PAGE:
When looking at a re-design of your website, you will first need to decide what is your overriding usability strategy: should you go for a big bang or go for incremental quality improvements?
User experience research has shown that there is something to be said for continuous improvements in incremental design changes. On the other hand, there is also something to be said for leapfrogging all the small steps and achieving a higher quality boost in one fell swoop.
What are the criteria for deciding on one or the other strategies?
Re-design your website for the right reasons
The re-design of a website may be at various levels, visual reskinning, information architecture, content… and the redesign trigger may take many forms but the main question remains ‘Why?’
Simply saying ‘We haven’t updated it in many years’ or ‘It looks old’ or ‘I’m bored with it’ are the wrong reasons to engage resources for the project.
Gathering the right data, e.g. analysing the website conversion rate and user journey, may throw up some issues and help to decide whether or not you need to engage in the major project to effectively rectify them in the new total re-design and avoid the costly mistake of a new website that users may not like and compromising the return on your investment.
Choose Incremental Changes over a Major Overhaul
Major re-design can jar the user and be risky for business with eternal internal discussions between the main stakeholders.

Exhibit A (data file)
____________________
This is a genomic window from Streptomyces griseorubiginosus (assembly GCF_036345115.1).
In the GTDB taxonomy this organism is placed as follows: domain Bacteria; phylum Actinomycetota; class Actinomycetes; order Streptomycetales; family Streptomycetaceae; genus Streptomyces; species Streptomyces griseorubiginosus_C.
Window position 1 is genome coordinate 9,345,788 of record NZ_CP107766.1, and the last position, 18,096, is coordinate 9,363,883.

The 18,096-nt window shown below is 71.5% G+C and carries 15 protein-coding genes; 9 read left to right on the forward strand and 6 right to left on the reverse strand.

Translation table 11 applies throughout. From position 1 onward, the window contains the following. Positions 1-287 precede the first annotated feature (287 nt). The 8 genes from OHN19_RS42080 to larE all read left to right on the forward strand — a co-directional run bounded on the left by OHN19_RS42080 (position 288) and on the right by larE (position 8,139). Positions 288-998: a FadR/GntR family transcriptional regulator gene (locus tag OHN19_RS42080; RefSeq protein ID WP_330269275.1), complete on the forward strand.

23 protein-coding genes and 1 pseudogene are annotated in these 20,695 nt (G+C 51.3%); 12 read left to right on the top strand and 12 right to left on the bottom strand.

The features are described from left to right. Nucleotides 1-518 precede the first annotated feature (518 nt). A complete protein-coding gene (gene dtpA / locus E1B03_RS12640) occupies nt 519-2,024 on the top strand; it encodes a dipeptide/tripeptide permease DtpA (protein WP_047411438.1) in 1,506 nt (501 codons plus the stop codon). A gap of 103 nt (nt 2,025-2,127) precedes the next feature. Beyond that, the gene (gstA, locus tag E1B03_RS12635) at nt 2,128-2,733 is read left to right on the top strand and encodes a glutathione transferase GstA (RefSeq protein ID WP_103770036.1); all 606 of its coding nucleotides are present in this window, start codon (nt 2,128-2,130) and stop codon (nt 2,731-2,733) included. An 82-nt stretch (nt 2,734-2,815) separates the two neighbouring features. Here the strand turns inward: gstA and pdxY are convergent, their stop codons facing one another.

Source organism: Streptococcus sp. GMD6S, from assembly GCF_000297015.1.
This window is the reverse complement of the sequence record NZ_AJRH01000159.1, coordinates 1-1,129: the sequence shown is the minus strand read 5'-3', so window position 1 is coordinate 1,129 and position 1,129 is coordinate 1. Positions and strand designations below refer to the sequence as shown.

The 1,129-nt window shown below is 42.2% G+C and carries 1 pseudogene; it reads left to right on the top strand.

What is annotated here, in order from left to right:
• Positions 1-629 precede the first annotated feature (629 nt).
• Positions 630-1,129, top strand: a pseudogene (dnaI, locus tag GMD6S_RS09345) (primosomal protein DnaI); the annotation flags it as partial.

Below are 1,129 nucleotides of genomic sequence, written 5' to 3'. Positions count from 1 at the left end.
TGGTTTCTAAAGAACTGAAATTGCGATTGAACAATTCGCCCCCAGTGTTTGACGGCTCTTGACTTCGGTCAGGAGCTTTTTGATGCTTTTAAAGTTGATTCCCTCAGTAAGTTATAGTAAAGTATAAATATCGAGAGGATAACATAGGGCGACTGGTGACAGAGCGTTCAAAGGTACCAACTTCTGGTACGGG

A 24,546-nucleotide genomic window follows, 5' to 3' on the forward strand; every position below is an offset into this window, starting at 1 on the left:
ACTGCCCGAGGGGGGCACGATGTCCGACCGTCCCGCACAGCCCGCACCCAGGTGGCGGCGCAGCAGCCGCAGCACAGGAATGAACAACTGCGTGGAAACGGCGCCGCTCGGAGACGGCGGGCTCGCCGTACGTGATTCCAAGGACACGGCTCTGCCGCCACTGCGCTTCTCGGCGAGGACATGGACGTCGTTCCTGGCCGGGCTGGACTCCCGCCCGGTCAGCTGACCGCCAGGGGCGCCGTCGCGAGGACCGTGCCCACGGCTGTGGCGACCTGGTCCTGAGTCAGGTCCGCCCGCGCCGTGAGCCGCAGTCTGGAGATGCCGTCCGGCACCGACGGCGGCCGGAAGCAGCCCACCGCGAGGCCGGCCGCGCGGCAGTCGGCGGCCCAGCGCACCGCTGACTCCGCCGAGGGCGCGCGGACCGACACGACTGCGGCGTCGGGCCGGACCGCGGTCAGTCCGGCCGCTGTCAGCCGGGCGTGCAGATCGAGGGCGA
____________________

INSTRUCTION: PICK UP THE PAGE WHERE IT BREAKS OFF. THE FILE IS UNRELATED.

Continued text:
Often the issues encountered in a website can be isolated ones that can be fixed by small incremental updates.
Your own, or your designer’s cognitive bias should not cloud your judgement which, as mentioned above, should be based on analysis and figures.
Man does not like change. Once your visitor has learnt how to navigate in your website, they expect things to behave in the same way in the future; so you must consider the effect on the user of a brand new design he/she may find disruptive and confusing.
When A Major Overhaul Is Best
There may be occasions when the reasons for a complete overhaul are compelling.
The gains from making small incremental changes are no longer producing the expected results and become a waste of time and resources.
Technology has moved on and the one of the existing website has become outdated making updates impossible or worst, putting the website at risk. Further, how is the website seen on hand held devices?
The continued series of incremental changes have made a bit of a mess of the information structure and content silos become blurred.
Numbers speak for themselves, data analysis such as conversion rates, bounce rates are on a downward slope whatever efforts are put into reversing the trend.
Whether you choose incremental v. major overhaul will be dictated by identifying the issues based on solid numbers and determining how best to solve them.